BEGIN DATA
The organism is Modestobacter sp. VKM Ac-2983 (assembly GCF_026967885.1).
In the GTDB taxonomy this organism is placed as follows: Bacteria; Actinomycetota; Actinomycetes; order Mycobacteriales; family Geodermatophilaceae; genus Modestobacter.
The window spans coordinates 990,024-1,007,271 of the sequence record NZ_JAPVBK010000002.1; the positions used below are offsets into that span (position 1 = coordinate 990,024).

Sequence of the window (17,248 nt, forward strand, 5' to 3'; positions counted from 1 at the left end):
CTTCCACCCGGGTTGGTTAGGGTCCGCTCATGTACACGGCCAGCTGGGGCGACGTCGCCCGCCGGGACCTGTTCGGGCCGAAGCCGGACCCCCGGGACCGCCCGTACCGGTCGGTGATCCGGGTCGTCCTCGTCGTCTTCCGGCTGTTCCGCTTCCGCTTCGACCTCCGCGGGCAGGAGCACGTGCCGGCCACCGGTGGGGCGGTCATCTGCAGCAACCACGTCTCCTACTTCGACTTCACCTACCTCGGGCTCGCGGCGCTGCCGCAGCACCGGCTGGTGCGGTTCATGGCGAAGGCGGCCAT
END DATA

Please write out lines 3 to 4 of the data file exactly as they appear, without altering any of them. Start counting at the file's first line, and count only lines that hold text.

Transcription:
The window spans coordinates 990,024-1,007,271 of the sequence record NZ_JAPVBK010000002.1; the positions used below are offsets into that span (position 1 = coordinate 990,024).

Sequence of the window (17,248 nt, forward strand, 5' to 3'; positions counted from 1 at the left end):